WASHINGTON, D.C. — Despite strong opposition from the general aviation community, I predict the proposal to make the ADIZ around the nation’s capital permanent will become official after the community has had an opportunity to comment. Deadline for submitting comments is Nov. 2.
More than 2,000 comments had been received by press time, universally in opposition. Some 1,200 arrived after the Aircraft Owners and Pilots Association (AOPA) sent an urgent request to members to send in their opposition comments.
Some of the comments call the proposal a “”knee jerk”” response. Others say it is an action “”merely for the sake of appearing to do something.”” Many opponents declare that making the ADIZ permanent will not make it more secure than it is by being temporary, and a large number of the comments point to trucks in the streets and backpacks on buses and subways as posing greater threats. One person stressed that the ADIZ has been “”a spectacular failure.””
Perhaps these latter thoughts are part of the reason why the ADIZ will become permanent. It has been a failure in that it has not kept unidentified aircraft from entering the area. The boundaries have been violated literally hundreds of times by wandering general aviation airplanes. All too often it has been necessary to scramble military aircraft to chase the errant flights out of the zone. Only the most blatant violations have received media attention.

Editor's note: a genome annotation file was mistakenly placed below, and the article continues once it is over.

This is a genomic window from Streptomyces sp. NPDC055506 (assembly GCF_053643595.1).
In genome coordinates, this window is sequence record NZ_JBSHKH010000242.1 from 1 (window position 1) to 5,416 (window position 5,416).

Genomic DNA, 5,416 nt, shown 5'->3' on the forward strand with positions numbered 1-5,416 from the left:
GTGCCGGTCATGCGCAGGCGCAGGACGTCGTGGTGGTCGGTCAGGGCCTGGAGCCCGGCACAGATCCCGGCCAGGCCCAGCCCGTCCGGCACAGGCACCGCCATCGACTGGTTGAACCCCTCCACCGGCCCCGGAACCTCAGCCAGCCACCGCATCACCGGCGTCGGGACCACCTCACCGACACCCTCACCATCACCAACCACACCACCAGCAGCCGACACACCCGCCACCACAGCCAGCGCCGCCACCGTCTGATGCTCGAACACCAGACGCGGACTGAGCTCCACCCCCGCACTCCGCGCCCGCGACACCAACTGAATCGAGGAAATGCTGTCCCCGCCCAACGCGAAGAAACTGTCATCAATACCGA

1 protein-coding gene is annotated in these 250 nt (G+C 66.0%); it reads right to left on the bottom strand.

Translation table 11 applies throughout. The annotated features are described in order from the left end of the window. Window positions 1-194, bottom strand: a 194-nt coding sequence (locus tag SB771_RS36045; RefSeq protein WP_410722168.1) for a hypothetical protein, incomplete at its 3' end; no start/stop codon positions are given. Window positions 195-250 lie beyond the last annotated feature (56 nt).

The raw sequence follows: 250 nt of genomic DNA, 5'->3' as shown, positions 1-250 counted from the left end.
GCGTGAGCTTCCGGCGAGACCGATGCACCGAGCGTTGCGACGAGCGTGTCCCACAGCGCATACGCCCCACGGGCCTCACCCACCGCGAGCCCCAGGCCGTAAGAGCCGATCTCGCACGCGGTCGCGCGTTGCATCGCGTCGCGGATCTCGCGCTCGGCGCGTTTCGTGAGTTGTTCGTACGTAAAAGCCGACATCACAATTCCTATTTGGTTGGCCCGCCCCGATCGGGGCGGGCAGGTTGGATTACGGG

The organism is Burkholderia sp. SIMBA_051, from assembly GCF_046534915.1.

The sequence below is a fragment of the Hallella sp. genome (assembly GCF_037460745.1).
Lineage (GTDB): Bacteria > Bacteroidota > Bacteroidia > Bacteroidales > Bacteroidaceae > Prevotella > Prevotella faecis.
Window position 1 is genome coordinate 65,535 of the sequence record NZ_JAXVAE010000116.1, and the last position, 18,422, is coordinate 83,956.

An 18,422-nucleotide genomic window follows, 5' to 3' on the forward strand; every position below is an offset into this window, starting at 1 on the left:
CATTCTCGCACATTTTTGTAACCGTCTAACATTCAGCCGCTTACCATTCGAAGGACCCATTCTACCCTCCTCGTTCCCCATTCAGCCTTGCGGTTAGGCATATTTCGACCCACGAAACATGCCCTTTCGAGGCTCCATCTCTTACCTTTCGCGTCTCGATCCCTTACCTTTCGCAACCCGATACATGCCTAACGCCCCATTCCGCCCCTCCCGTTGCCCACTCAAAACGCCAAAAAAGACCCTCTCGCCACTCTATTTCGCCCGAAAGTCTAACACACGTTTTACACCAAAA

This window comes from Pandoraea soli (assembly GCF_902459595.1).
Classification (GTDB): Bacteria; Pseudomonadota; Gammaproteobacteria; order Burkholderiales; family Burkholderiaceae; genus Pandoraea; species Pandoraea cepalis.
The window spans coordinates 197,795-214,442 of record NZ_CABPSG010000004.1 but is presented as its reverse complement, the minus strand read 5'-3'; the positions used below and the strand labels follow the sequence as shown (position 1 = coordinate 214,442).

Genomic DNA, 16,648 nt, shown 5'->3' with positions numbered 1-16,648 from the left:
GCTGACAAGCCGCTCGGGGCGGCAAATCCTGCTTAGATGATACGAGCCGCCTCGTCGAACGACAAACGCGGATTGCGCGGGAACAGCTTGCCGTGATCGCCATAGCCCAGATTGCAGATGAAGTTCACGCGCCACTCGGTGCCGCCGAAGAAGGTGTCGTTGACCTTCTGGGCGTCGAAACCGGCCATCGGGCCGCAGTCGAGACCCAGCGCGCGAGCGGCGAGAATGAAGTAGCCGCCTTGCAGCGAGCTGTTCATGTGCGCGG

Are the frequent incursions into the ADIZ completely the fault of careless or uninformed pilots? Not totally. The shape and boundaries of the ADIZ can lead to confusion. Also, radar and air traffic controllers aren’t making it any easier. Radar in the area has “”lost”” various aircraft for minutes at a time, causing controllers to have tense moments. FAA says it is updating some of its radar equipment, which should ease this problem to some extent.
The airline industry also favors the expansion of ADIZ areas around different airports because fewer airplanes mean less competition for runways and airspace. So watch the Washington one become permanent and an expansion to other areas.
President Bush and others in government have been trying to alert the public that the war on terror — and the strong security measures — will be long and difficult, meaning more and more safety measures in place. Aviation is feeling the brunt of security because it is easier to get under control than trucks, trains and tankers. Several times a week streets are closed off in Washington while officials check out “”suspicious packages.”” Unfortunately, the more successful the security measures are, the more that will be forgotten about the need for them.
Pilots in the United States are not the only ones blundering into controlled airspace. The Flight Safety Foundation reports the United Kingdom’s Civil Aviation Authority has undertaken a strategic review of general aviation. This is prompted by an increasing number of aircraft being flown into controlled airspace without clearance. The study will be conducted by a joint industry-government team. Its findings are expected to be released by June 2006. Alex Plant, leader of the review team, commented that “”general aviation is probably far less understood by policy-makers than commercial aviation. This review will help to improve understanding and provide a better evidence base for future policy and regulatory decisions.””
Charles Spence is GAN’s Washington, D.C., correspondent.